CIA Director talks about ‘ungoverned spaces and of the digital revolution’

Director Brennan, CIA.

Terrorism and instability rock the nations of our 21st century world, and as people watch demented, fanatical men and women with black flags trying to establish their very own “global Islamic caliphate” and killing every person they don’t like in the meanwhile, it may comfort some to understand that there are people who think about fighting these terrorists and look forward to thwarting them and killing them, too in defense of Western civilization.

The challenges of “ungoverned spaces and of the digital revolution,” according to the current Central Intelligence Agency (CIA) Director John O. Brennan, are “two defining features of global instability that keep us quite busy at Langley.”

Speaking recently before a crowd at the Brookings Institution in Washington D.C. recently, (see CIA website speech text here), Brennan also believes that technology has transformed human interaction.

The ‘unstable world’

“Beyond the challenge of ungoverned spaces, the digital revolution is perhaps the defining feature of our unstable world, in both the most positive and negative ways,” Brennan said. “The cyber realm and information technology have fundamentally transformed the most prevalent means of human interaction. These technologies have given rise to new information-based industries that have displaced older ones, sometimes deepening gaps within societies and between the developed and underdeveloped worlds. They enable social interaction that can be swift and destabilizing, as we saw with the so-called Arab Spring. And they invest individuals with unprecedented influence and even power—for better or worse.”

Enemies can now utilize new tools of technology without ever needing to travel to this country, Brennan tells the crowd. “Cyber makes it possible for our adversaries to sabotage vital infrastructure without ever landing an agent on our shores. And we have seen how our own citizens can be indoctrinated by terrorist groups online to commit terrible acts of violence here at home.”

Directorate of Digital Innovation

In addressing the issues confronting the nation’s security, Brennan announces a new CIA Agency directorate called the “Directorate of Digital Innovation.” It is the first new addition in over a half-century, he said, and it is created in an “effort to hasten the adoption of digital solutions into every aspect of our work. It is accelerating the integration of our digital and cyber capabilities across all our mission areas—espionage, all-source analysis, open-source intelligence, liaison engagement and covert action.”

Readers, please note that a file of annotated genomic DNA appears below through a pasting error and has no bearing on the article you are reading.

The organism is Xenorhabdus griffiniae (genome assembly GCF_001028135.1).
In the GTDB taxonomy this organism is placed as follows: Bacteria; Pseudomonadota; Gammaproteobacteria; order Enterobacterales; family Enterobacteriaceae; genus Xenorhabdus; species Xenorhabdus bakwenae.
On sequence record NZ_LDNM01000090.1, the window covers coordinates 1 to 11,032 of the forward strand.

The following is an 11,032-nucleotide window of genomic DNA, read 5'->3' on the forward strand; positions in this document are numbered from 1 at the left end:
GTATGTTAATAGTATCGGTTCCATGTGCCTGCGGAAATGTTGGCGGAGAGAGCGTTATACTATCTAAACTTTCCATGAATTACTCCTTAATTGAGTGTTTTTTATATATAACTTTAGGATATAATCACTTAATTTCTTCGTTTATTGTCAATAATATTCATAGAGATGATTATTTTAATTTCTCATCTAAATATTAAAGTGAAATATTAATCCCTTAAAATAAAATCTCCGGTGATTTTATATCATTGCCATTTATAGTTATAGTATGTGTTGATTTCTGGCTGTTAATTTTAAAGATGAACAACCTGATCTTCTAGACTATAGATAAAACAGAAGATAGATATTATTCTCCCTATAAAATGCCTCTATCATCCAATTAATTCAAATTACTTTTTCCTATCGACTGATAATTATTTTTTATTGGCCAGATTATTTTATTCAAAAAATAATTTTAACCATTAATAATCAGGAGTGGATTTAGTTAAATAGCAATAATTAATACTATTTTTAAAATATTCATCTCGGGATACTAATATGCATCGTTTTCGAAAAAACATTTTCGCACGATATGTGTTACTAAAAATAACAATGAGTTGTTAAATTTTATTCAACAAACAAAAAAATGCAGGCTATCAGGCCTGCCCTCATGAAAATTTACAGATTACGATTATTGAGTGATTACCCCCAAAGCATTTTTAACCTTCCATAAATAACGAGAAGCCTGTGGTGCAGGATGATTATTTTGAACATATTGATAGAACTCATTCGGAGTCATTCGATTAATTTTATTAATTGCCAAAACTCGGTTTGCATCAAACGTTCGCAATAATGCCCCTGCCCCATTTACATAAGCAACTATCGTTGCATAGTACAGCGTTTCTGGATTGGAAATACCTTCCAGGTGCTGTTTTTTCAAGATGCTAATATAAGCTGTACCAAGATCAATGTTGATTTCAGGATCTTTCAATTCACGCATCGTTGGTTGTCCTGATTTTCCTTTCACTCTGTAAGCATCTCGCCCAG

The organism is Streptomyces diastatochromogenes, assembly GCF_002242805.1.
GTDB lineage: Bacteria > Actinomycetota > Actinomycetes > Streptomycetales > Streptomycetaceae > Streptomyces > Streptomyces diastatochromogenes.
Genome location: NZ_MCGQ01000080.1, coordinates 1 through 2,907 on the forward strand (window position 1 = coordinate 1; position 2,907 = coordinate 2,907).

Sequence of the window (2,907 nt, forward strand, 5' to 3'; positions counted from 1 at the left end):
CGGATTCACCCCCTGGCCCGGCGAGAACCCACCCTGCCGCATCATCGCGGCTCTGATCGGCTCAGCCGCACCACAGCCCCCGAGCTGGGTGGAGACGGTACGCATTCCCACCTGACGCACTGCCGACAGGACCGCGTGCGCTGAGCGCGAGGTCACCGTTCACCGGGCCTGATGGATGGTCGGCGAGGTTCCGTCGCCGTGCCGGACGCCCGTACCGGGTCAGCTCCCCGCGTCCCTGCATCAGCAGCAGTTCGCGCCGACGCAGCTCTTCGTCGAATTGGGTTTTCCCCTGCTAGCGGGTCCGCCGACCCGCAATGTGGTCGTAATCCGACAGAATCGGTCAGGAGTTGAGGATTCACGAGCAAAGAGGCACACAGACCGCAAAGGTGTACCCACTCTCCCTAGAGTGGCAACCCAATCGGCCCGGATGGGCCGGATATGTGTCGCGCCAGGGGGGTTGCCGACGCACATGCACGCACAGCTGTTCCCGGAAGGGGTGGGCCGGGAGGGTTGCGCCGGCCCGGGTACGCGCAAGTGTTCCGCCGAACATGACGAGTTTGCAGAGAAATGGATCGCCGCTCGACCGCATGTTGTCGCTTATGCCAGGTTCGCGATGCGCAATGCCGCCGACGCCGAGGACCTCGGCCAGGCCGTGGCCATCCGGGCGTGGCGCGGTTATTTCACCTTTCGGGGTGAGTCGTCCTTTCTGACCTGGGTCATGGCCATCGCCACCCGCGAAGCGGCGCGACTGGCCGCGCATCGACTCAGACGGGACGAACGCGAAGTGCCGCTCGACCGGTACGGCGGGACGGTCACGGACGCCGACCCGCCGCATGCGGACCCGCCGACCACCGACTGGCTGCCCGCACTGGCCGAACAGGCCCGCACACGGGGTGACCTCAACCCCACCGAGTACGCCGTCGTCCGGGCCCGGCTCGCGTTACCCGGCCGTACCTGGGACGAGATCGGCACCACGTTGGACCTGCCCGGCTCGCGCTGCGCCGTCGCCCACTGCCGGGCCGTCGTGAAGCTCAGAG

During his remarks , Director Brennan also mentioned the turmoil people are seeing in 2016. (The headlines this Friday are about a possible coup in Turkey from theGuardian, and another horrific terror attack in France reported over at wbtv.)

2016 ‘instability’ costs

“Clearly, the world in 2016 is witnessing a significant amount of instability,” stated Brennan, “and has been for some time. Instability is a vague and antiseptic term, but we all know that it carries some very real costs—especially in terms of humanitarian suffering, rising extremist violence, and diminishing freedom throughout the community of nations.”

Reports come in about the decline of freedom, he said. “For instance, Freedom House this year reported an acceleration in a decade-long slide in democracy around the world. The number of countries showing a decline in freedom for the year—72—was the largest since the downward trend began.”

Furthermore, Brennan said, “[t]he challenges we face today are unprecedented in both their variety and complexity. They are highly fluid, constantly shifting and taking on new dimensions. And they are increasingly interconnected, testing our ability to anticipate how developments in one realm will shape events in another.When CIA analysts consider the trends that are shaping the coming decade, they look at dynamics such as rapid population growth and urbanization in the developing world. They look at technological advances that vastly outpace the ability of governments to manage them, as well as at low economic growth globally.”

‘daunting array of 21st century challenges’

The nations of the world are experiencing greater and greater stress, Brennan observes. “If these trends hold, we could see greater volatility and increased demands on nation-states, which are already under the greatest stress we have seen in many years, perhaps going back to the period after the First World War. Governments worldwide have found that handling the daunting array of 21st century challenges on their own—those related to economics, security, technology, demographics, climate change, and so on—is increasingly difficult, if not impossible.”

Director Brennan mentions the practical side of his work, in thwarting groups and individuals intent upon doing evil. “… it means that our operations officers must be able to maintain their cover in a dynamic digital environment and collect in it as well. It means that our analysts must be able to quickly process and analyze enormous volumes of data. And it means that our IT experts must be able to harden our networks against intrusion and better protect our sources and methods.”

He calls for national discourse on the issues. “Some 85 percent of the internet is owned and operated by the private sector, which is why we need to have an honest, vigorous dialogue between public and private sector stakeholders about government’s proper role in the cyber domain. In that vein, we need to have a more robust and comprehensive national discourse about how the government and the private sector must work together to safeguard the security, reliability, resilience, and prosperity of the digital domain.”